With such a gobblety goop of misinformation, it’s not surprising that this article gave so many mixed messages. When has “Be afraid, but not too much” ever worked as a safe and effective health message? Never, of course, because it completely disregards how people naturally react to fear. And when afraid, no amount of risk is worth taking. With today's escalating scares reaching extreme proportions, it shouldn't be at all surprising that fears and reactions are reaching extremes, too.

Once people believe or fear something, it’s also incredibly hard to reach them and help them see the truth. As anyone who works in healthcare and tries to debunk quackery knows, people react in anger and disbelief and will rationalize even the most incredible things. Perhaps, the saddest of all about this saga was that no amount of teaching and experience could break through these parent’s fears and beliefs....even when their first child, Lily, died the same way! Yet, these parents didn’t seek medical care then, either:

[T]he Parkers didn't have much faith in doctors. They shunned vaccines. [The father] worked but didn't buy health insurance, which didn't matter because the kids didn't go for checkups. Lily had been born with the help of a midwife and had never seen a doctor. The Parkers didn't even take the kids' temperatures; thermometers contain mercury, and mercury is dangerous.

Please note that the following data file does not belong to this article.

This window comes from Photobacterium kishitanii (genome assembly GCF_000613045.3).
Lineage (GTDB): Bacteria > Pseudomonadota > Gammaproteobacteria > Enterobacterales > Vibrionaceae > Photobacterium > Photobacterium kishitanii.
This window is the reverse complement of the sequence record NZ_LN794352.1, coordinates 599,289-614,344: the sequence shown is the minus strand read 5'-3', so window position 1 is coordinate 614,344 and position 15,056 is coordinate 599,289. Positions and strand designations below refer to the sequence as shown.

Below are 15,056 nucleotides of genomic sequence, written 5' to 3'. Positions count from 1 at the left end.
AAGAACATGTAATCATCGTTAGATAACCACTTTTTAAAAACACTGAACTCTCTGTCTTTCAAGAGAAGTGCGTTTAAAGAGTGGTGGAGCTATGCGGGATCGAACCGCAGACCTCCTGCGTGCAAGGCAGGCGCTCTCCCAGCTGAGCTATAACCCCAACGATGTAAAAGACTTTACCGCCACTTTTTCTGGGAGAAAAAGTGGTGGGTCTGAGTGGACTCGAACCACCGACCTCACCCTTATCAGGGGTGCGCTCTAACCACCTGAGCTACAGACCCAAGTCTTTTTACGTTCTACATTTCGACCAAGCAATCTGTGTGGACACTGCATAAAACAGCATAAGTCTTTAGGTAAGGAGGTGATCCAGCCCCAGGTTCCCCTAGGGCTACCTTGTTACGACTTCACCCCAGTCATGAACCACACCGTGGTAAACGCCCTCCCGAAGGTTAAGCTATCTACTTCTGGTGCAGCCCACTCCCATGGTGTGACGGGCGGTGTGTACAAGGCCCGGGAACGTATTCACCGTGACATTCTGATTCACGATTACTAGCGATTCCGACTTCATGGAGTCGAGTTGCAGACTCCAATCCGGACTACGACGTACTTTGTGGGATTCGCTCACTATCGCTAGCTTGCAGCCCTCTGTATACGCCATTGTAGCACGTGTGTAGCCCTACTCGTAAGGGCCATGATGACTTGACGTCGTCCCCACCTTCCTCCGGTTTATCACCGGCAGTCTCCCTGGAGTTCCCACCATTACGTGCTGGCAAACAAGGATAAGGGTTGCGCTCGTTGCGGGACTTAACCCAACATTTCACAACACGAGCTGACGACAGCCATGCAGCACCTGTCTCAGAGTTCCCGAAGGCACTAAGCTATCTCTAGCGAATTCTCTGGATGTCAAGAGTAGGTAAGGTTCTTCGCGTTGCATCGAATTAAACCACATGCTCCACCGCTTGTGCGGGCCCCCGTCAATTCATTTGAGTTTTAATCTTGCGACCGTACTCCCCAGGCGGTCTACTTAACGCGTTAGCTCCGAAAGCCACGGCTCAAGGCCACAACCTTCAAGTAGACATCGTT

The Parkers didn't call for help after Lily's first seizure. Or the second. Or the fifth. The seizures seemed to escalate in strength. The Parkers tried massaging the little girl. The self-fashioned experts on herbal medicines gave her one-sixth of an adult dose of valerian and passion flower in an attempt to relax her muscles.